The British Columbia government announced an interim moratorium on resource development in parts of the south Peace region on Thursday, giving itself more time to sign a long-term strategy to protect dwindling caribou populations.
The government said it will close consultation gaps to find harmony within local communities that have been divided over the issue, while one of the area's First Nations called the move a stall tactic.
The issue of caribou protection had "inflamed passions," in what Premier John Horgan said in April was a lack of understanding about saving the animals.
Blair Lekstrom, a former Liberal MLA who was appointed the province's community liaison in April, said he's confident a balance can be reached.
"Caribou are everybody's issue," he said. "We need to find the balance so that our families and the workers and the resource industry workers are allowed to go to work and provide for their families. Do I think we can reach that balance? Yes I do."
The moratorium is one of 14 recommendations in a report by Lekstrom on caribou recovery released Thursday. It covers new forestry, mining and oil and gas developments.
The moratorium applies to the "central herd" area of the southern mountain caribou, which was first listed as threatened in 2003.
The government also unveiled a framework for a "bilateral conservation agreement," with the federal government, First Nations, local governments and industry to develop caribou management plans for the southern mountain caribou.
The move comes more than one year after federal Environment Minister Catherine McKenna determined that 10 southern mountain caribou herds faced an "imminent threat," setting the stage for Ottawa to issue a possible emergency order to protect them.
The order would allow the federal government to close off caribou habitat, resulting in lost jobs and billions of dollars in economic losses, the province said in March.
In 2017, the B.C. government started negotiations to develop a conservation agreement to avoid an emergency order, focusing on the West Moberly and Saulteau First Nations.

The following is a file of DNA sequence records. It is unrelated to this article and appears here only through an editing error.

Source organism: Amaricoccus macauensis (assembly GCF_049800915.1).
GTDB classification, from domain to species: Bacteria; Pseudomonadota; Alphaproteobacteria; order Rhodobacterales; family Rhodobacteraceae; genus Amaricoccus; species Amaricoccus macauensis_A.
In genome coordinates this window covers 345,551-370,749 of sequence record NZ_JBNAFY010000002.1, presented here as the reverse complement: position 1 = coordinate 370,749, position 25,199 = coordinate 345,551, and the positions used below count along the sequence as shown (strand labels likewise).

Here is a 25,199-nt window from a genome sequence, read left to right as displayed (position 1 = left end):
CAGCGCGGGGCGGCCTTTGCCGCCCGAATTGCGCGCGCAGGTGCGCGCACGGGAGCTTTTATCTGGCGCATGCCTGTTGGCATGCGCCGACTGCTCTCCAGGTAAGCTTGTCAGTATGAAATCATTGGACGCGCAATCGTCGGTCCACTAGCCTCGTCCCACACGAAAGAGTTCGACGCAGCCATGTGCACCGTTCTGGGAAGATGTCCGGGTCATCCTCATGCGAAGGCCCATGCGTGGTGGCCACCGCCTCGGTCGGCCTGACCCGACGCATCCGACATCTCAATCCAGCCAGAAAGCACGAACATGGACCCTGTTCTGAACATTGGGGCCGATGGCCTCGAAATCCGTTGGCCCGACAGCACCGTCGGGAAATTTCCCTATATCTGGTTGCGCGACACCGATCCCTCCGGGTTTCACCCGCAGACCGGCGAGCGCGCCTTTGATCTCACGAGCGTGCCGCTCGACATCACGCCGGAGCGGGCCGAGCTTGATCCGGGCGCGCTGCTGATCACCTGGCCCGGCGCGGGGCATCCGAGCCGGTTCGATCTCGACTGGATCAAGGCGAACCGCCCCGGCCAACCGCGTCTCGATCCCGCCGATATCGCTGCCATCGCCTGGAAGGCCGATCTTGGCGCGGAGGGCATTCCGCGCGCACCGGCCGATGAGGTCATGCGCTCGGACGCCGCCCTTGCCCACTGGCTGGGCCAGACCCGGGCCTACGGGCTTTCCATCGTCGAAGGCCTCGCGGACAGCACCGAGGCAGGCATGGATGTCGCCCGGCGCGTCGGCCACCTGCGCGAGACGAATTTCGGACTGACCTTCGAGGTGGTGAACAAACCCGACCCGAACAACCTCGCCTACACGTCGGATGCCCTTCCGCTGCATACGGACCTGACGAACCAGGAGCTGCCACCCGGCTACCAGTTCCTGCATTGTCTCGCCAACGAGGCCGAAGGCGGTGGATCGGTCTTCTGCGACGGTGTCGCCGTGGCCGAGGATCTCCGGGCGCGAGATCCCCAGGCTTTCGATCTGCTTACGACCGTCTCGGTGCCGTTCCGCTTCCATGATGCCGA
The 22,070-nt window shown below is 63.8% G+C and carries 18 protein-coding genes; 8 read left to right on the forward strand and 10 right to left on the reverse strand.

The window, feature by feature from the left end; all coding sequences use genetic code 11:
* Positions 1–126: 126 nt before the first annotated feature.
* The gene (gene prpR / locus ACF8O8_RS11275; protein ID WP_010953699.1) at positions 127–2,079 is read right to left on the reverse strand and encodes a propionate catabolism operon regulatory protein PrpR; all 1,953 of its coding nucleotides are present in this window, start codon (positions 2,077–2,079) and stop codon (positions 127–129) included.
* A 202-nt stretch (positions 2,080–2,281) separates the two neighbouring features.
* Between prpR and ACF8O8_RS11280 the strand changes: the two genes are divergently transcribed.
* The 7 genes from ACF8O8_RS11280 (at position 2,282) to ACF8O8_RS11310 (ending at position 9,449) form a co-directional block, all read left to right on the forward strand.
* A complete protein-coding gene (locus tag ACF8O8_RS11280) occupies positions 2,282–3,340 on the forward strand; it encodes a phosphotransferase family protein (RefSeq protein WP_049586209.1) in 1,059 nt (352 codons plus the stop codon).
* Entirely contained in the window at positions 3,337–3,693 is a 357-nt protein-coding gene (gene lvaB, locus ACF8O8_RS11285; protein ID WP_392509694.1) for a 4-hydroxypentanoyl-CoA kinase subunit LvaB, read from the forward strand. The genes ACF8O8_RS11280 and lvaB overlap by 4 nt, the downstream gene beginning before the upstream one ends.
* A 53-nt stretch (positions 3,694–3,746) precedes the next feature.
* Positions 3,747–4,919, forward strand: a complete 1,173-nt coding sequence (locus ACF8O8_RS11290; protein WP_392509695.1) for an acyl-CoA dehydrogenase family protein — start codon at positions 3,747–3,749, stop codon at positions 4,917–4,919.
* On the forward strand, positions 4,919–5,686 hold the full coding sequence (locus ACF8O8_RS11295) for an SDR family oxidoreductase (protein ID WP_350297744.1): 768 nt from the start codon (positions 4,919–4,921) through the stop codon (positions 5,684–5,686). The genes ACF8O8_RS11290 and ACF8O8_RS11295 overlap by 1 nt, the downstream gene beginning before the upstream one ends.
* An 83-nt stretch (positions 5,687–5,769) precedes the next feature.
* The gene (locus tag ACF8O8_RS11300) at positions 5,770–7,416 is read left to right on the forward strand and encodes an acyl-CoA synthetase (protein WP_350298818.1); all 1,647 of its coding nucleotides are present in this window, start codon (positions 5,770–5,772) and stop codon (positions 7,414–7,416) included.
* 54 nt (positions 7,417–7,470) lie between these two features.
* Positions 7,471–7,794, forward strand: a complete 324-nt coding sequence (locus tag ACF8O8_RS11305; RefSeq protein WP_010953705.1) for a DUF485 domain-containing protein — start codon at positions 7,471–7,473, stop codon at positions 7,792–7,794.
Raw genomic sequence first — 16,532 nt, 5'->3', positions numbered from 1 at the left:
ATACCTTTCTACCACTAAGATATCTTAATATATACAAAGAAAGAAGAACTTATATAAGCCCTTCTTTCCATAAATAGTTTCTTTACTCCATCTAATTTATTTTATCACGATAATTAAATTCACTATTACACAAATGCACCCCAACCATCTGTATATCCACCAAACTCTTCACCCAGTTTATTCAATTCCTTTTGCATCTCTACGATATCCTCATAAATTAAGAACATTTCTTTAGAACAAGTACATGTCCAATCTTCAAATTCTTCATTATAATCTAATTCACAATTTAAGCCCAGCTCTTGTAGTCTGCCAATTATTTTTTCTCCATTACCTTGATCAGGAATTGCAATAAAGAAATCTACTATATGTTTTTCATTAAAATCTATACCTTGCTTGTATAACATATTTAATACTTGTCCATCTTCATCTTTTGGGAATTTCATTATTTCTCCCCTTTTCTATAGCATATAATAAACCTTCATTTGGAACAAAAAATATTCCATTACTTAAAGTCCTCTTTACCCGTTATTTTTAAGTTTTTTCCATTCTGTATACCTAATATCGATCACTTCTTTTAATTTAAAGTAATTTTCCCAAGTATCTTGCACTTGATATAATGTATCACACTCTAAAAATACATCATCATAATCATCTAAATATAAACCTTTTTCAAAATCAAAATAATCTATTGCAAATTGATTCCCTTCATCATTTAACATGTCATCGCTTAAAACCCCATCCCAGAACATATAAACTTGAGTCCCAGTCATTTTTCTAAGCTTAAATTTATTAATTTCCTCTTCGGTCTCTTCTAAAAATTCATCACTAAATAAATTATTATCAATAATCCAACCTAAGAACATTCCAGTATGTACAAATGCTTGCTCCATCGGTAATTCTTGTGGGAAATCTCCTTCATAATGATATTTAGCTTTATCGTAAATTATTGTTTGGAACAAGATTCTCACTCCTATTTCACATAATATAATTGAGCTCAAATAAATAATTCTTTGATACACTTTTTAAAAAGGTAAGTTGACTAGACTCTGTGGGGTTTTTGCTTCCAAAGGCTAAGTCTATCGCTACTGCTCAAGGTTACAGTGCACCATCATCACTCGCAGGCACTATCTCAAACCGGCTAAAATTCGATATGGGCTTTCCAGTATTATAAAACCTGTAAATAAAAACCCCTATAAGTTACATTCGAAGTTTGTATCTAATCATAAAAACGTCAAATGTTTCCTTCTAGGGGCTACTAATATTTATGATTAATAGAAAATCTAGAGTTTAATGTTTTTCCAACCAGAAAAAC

Horgan said Thursday federal officials have indicated support for B.C.'s plan.
"I believe the federal government fully understands where we're going on this and they're giving us the latitude as they should to find a way forward that's in the interests of the community and the caribou."
The province also expects to wrap up consultations in a shorter time frame than the two-year horizon outlined, hopefully before Christmas, Horgan said.
The news was met with skepticism by Chief Roland Willson of the West Moberly First Nation.
Willson said he was expecting a strategy to be announced by the end of this month, not a two-year grace period for the government to act.
"I'm upset, I'm confused about what's going on, I thought we were recovering caribou. All of a sudden they're hitting the pause button for two years. How does that get us closer to saving caribou?" Willson said.
Development on the nation's traditional hunting grounds has reduced habitat to the point that members can no longer hunt, which he said infringes on the nation's treaty rights.
"We're losing our culture because of this and they don't seem upset about that," he said.
About 217 animals remaining in the West Moberly's territory, he said, and the nation would like to see the population recover to historic levels of "thousands."
The issue has created tension in the Peace Region and Willson said their members have been subjected to racist posts online that blame "the Indians" for dwindling herds and threaten violence.
"There needs to be an investigation because that's called a hate crime. Some of the stuff being said about 'shooting Indians' and all that shouldn't be tolerated," he said.
Horgan told reporters that government had been alerted to the "provocative statements that inflame insensitivity," but was unaware of calls for an inquiry or investigation.
Horgan said the government responded to the issue but didn't clarify how.
Others expressed relief over the pause for dialogue.
"We didn't have any consultation whatsoever until the partnership agreement was presented to us," said Tumbler Ridge Mayor Keith Bertrand.
Bertrand said he has no pressing concerns, except that two draft agreements don't specify an altitude for proposed protected areas that might affect higher elevation backcountry activities like snowmobiling.
"All the footprints of our existing mines have been carved out of the moratorium so we're fairly safe as far as that goes for the time being," he said.
The BC Council of Forest Industries said the extension gives breathing room to the industry as it faces "significant challenges." Timber supply shortages, high log costs and volatile market prices have led to mill closures and curtailments across B.C.'s Interior.
"Considering these circumstances, it comes as some relief that the province has seen fit to pause to ensure that collectively we strike the right balance between caribou recovery and economic viability," said council CEO Susan Yurkovich in a statement.